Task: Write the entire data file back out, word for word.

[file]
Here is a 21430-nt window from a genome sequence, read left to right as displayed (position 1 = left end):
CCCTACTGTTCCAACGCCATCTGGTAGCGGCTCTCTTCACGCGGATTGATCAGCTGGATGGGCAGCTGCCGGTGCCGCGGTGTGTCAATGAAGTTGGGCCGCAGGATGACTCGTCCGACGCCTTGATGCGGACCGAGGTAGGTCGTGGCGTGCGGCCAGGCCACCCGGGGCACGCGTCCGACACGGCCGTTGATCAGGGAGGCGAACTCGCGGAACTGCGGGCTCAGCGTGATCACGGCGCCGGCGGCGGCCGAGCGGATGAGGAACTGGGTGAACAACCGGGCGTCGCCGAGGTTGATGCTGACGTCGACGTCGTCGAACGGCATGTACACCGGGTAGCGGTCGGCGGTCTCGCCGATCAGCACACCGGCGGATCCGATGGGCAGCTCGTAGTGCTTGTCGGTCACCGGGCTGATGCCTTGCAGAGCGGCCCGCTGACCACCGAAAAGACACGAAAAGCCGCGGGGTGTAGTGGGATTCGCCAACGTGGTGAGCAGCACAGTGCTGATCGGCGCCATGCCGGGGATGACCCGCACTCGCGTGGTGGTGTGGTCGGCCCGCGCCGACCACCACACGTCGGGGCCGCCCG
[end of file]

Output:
Here is a 21430-nt window from a genome sequence, read left to right as displayed (position 1 = left end):
CCCTACTGTTCCAACGCCATCTGGTAGCGGCTCTCTTCACGCGGATTGATCAGCTGGATGGGCAGCTGCCGGTGCCGCGGTGTGTCAATGAAGTTGGGCCGCAGGATGACTCGTCCGACGCCTTGATGCGGACCGAGGTAGGTCGTGGCGTGCGGCCAGGCCACCCGGGGCACGCGTCCGACACGGCCGTTGATCAGGGAGGCGAACTCGCGGAACTGCGGGCTCAGCGTGATCACGGCGCCGGCGGCGGCCGAGCGGATGAGGAACTGGGTGAACAACCGGGCGTCGCCGAGGTTGATGCTGACGTCGACGTCGTCGAACGGCATGTACACCGGGTAGCGGTCGGCGGTCTCGCCGATCAGCACACCGGCGGATCCGATGGGCAGCTCGTAGTGCTTGTCGGTCACCGGGCTGATGCCTTGCAGAGCGGCCCGCTGACCACCGAAAAGACACGAAAAGCCGCGGGGTGTAGTGGGATTCGCCAACGTGGTGAGCAGCACAGTGCTGATCGGCGCCATGCCGGGGATGACCCGCACTCGCGTGGTGGTGTGGTCGGCCCGCGCCGACCACCACACGTCGGGGCCGCCCG